This once sleepy neighborhood seems to have “The Curious Case of Benjamin Button” syndrome. Each year the area gets more vibrant and lively. In 2012 the LA Times reported that Pasadena has more restaurants per capita than New York City. Add local boutiques, name brand stores, and historical architecture and you’ve got yourself a happening locale.


Pasadena is known for hosting the annual Rose Bowl football game, the Tournament of Roses Parade, and its collection of architecture designated as California Historical Landmarks and listed on the U.S. National Register of Historic Places.

Two of the most recognizable craftsman style homes are the Ultimate Bungalows designed by the architect firm Greene & Greene.

And then you have the mid century modern masterpieces.


Millard House, also known as La Miniatura, is the work of architect Frank Lloyd Wright.

At the time, Wright was gunning to expand his reputation beyond a Prairie house architect. He chose to experiment with concrete blocks – a material he considered to be “the cheapest and ugliest thing in the building world.”

Believing buildings should complement their surroundings he remarked that the house “belonged to the ground on which it stood.”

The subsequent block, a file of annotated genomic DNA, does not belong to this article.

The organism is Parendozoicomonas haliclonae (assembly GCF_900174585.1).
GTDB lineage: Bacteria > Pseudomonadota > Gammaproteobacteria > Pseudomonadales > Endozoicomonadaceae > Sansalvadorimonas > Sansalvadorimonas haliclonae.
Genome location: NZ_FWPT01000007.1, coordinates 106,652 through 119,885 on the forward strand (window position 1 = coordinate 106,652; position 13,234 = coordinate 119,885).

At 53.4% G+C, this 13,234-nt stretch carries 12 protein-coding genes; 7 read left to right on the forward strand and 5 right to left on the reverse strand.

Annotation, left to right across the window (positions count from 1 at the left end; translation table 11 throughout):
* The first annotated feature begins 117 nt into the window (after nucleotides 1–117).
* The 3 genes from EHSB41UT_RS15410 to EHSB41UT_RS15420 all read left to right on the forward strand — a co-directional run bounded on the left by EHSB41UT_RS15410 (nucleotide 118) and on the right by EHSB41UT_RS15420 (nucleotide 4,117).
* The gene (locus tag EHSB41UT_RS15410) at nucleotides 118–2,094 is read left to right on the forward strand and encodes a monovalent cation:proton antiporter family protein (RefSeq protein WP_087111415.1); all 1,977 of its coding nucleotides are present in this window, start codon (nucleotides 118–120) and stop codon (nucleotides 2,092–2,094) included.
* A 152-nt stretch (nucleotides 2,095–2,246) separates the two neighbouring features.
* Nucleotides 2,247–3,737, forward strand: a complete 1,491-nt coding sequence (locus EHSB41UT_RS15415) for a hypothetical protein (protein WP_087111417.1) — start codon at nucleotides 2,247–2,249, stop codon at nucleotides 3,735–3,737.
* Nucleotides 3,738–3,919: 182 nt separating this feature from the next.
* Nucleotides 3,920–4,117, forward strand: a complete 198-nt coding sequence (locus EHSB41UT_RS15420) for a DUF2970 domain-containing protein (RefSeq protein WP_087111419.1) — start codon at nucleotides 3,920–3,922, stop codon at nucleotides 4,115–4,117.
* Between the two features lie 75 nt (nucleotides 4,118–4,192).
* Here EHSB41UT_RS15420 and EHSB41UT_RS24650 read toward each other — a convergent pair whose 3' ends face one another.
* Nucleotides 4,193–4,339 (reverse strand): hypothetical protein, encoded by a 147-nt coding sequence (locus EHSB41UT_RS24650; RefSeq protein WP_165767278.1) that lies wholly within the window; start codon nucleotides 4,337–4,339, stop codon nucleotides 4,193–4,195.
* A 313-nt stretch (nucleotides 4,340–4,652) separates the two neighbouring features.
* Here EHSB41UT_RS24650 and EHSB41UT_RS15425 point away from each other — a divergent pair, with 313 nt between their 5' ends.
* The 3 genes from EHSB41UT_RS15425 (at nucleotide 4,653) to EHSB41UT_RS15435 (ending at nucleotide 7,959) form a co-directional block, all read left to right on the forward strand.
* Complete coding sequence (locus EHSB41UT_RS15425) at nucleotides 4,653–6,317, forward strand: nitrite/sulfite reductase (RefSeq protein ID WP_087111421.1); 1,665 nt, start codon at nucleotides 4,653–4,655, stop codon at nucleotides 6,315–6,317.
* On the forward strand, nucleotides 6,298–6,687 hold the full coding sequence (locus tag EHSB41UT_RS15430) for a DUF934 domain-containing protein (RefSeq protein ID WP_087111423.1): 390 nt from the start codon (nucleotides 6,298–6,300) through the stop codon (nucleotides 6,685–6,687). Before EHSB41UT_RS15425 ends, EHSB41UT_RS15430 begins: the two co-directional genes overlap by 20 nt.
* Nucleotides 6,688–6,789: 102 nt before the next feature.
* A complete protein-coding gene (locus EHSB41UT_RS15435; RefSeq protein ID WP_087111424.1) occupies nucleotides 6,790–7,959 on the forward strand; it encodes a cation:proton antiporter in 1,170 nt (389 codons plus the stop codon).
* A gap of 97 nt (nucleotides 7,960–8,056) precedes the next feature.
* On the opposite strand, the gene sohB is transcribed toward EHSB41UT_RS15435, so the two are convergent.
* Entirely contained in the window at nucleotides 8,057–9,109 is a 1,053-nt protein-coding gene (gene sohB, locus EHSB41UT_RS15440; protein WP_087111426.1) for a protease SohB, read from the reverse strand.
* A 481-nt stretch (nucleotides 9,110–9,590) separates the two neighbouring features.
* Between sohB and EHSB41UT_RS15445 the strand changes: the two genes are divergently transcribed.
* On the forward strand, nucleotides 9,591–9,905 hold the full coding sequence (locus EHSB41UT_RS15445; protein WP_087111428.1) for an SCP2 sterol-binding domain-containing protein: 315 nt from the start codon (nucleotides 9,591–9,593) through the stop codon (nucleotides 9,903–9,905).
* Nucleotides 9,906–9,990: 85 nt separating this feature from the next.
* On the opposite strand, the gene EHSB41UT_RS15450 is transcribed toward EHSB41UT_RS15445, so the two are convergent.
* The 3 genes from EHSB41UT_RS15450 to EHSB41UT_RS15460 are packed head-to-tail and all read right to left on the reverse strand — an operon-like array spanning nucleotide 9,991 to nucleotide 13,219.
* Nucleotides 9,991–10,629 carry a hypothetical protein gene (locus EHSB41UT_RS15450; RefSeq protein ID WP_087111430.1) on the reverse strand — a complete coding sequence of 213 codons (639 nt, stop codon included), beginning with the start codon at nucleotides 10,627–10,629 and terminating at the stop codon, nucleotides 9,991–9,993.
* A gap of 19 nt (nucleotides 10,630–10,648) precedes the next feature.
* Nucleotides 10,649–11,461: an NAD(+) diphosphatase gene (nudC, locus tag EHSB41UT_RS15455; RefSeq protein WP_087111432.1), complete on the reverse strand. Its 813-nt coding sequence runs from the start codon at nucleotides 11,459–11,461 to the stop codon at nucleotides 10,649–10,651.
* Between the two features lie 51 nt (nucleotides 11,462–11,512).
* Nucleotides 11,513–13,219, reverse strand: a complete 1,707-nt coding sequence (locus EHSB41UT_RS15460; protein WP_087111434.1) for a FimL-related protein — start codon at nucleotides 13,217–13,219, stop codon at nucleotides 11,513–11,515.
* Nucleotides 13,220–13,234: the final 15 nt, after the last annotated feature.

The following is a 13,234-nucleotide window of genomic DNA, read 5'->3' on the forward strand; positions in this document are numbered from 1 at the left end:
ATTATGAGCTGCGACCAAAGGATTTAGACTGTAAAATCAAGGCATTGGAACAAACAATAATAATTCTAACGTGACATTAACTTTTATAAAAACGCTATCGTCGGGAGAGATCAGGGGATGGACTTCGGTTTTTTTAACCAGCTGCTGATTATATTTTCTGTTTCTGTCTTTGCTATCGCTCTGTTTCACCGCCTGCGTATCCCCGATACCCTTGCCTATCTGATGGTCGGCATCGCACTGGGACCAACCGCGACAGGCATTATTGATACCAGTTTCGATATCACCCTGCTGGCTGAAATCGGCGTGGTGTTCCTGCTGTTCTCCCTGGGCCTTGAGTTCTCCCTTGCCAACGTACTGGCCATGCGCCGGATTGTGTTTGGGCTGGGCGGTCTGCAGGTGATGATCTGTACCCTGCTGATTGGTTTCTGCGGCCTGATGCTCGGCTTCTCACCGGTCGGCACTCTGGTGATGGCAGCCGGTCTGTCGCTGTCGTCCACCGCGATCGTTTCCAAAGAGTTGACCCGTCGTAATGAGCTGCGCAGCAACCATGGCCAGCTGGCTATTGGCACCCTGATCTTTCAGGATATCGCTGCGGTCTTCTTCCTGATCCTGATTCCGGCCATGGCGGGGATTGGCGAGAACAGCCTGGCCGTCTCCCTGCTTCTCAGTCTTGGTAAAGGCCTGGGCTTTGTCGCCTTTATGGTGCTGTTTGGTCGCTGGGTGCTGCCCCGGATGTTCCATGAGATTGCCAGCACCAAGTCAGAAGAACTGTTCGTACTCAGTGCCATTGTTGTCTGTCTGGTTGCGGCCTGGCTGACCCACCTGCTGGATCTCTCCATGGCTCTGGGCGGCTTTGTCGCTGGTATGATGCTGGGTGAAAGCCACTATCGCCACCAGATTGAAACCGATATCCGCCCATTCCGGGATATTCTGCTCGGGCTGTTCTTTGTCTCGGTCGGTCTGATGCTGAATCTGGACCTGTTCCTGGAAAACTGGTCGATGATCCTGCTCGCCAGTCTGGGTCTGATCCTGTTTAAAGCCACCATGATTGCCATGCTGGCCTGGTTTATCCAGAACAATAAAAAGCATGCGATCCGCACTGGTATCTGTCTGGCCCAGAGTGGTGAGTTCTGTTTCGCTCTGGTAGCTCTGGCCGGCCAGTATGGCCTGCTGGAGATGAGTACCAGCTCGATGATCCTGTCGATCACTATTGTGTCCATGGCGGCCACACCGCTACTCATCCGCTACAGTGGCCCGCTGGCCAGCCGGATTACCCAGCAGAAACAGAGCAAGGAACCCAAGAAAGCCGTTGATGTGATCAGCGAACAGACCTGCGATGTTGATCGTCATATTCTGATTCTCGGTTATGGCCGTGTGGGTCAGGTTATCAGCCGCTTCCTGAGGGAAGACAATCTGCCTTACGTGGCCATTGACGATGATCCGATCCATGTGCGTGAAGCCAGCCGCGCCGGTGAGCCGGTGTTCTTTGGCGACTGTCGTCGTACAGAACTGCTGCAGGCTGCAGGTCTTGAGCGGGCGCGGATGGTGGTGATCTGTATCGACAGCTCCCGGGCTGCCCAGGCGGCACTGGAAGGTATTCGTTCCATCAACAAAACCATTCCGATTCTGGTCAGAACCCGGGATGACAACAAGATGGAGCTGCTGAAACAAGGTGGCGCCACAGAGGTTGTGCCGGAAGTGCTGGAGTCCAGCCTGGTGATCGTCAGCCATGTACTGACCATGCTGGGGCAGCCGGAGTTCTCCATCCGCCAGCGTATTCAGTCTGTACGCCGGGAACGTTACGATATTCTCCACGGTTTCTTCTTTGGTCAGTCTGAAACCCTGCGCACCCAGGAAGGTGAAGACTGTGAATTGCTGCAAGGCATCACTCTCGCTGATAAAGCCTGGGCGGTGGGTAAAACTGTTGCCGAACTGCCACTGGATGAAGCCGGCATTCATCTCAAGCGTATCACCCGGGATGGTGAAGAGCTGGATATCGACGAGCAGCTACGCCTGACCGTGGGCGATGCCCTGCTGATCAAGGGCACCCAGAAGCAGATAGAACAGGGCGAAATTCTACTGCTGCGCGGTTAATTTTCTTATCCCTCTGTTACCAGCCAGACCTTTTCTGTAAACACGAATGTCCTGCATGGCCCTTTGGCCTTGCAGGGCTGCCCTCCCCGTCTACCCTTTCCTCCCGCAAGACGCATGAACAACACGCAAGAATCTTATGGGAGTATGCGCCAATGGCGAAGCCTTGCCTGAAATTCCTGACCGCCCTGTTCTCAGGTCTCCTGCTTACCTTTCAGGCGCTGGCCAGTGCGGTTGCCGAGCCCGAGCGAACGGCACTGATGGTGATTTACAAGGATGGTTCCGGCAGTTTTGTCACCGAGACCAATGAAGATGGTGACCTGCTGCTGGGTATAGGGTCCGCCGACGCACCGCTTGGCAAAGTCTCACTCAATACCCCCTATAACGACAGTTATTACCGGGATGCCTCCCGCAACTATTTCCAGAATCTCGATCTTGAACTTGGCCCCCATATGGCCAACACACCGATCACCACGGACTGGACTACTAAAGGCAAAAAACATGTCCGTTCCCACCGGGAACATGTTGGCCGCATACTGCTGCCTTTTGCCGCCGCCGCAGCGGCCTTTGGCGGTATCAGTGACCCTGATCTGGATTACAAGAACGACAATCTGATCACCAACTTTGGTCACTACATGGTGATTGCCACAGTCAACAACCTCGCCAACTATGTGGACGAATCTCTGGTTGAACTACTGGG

The Thomson Residence is a 1957 post and beam structure located in the Poppy Peak Historic District in the San Rafael Hills of Pasadena.

This two-story glass and wood home is sited on a 7,882 lot that captures the surrounding city and mountain views.

Built by Buff, Straub, and Hensman the home received the Preservation Award from the City of Pasadena for its museum-quality restoration during 2011-2012.


The Clark House is a modernist masterpiece.

The home was built in 1957 by famed architect Richard Neutra. It rests on a site that affords unobstructed views of the San Gabriel Mountains, Arroyo, and the Rose Bowl.

The design-build firm Marmol Radziner was recently tasked with restoring the home. They did an excellent job of restoring the original structure, breathing life back into the landscape planting and pool terrace, and revamping the interior.


Pasadena is considered diverse for LA County. Whites make up 39.1% followed by Latinos at 33.3%. At 13.9% the percentage of Blacks/African American is considered high for LA County. Asians follow with 10%. 3.8% of the population falls under other.


From the historic places, national landmarks, and local eateries, here are a few of the local faves.